Albert Mason, Fusiliers, 4197065, Royal Welch Fusiliers. Albert was the son of Arthur Price Mason and Alice Mason, of Cwmgest, Nantmel. He enlisted into the Royal Welch Fusiliers prior to the war and embarked for France with the 1st Battalion, Royal Welch Fusiliers, arriving at Cherbourg on 24 September 1939. The battalion moved to northern France and began working on a defensive line facing Belgium. When the Germans invaded the Low Countries on 10 May 1940, the battalion was moved to the village of Ottenburg as reserve to 6th Brigade. The battalion was ordered to withdraw on 14 May, but with no transport available was forced to withdraw towards by foot. Albert, who was 21-years-old, was one of five men killed during an engagement with an advance party of Germans on 15 May 1945. The five men are buried alongside each other in St. Agatha-Rode Churchyard, Belgium. Over the coming days the 1st RWF held a defensive line at St. Venant, attempting to keep the Dunkirk Corridor open, and lost its Commanding Officer, Lieutenant Colonel Harrison during an assault by SS troops. Only 80 men from the battalion managed to reach Dunkirk for evacuation on 31 May.
John Idris Price, Corporal, 510925, Royal Air Force. John was born in 1911, the son of Richard and Ada Evelyn Price, of Esgairannos, Nantmel. He enlisted into the Royal Air Force several years prior to the war and married Olive Julia Gange whilst based near Salisbury in 1934. Following the outbreak of war John was posted to 53 Squadron, RAF, which was based at RAF Detling, in Kent. The squadron was at the time attached to Fighter Command and was equipped with the Bristol Blenheim. During the afternoon of 13 August 1940, the staff at Detling were going about their daily business when the airfield came under attack by German Stuka dive-bombers. The airfield sustained several direct hits, and around 100 RAF and civilian personnel were killed or wounded. John was among the dead. He was 29 years old and was buried alongside many of the casualties of the attack in Maidstone Cemetery, Kent. The inscription at the base of his headstone reads: ‘HIS IS A CROWN OF GLORY. ALWAYS IN OUR THOUGHTS. HIS LOVING WIFE AND CHILDREN’.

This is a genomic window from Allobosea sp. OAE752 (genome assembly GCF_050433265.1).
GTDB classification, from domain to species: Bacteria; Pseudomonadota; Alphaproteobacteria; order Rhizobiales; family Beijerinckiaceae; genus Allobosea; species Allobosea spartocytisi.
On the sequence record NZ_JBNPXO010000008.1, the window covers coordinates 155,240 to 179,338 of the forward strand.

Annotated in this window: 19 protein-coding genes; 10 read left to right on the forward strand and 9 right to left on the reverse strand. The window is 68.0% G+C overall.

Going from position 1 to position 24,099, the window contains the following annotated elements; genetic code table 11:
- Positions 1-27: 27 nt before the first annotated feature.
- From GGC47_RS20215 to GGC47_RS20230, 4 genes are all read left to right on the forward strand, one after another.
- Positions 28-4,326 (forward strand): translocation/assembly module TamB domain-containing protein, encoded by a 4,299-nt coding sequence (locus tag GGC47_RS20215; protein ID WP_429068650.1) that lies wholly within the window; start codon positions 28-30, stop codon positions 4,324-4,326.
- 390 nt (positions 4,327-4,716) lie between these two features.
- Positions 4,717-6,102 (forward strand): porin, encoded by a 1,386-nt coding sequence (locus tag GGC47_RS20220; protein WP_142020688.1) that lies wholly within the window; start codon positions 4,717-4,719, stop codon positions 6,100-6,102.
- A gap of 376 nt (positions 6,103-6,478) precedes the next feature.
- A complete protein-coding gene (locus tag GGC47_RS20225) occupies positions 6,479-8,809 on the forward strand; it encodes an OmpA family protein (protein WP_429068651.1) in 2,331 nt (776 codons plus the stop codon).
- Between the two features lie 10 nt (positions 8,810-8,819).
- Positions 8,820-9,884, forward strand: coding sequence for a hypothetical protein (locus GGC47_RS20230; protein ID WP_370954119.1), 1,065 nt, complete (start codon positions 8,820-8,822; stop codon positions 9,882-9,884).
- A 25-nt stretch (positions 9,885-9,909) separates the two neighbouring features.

Sidney George Pugh, Private, 14664595, Royal Welch Fusiliers. Sidney was the son of William Henry and Kate Pugh, of Nantmel. He enlisted into the army and was posted to the 2nd Battalion, Royal Welch Fusiliers. The battalion was part of 29th Independent Infantry Brigade and in 1942 fought in the Battle of Madagascar. The Brigade was then transferred to Burma, becoming attached to the 36th Infantry Division, and fought in Burma from August 1944 as part of the 14th Army, under General Slim. The Division then took part in the advance to Mandalay and saw action during several fierce battles, especially in the Arakan from 1 January – 12 June 1944. From 12 Febryary 1945 the Division was fighting around Mandalay, and it was here, on 2 March 1945, that Sidney was killed. He was 23 years old and is buried in Taukkyan War Cemetery, Myanmar.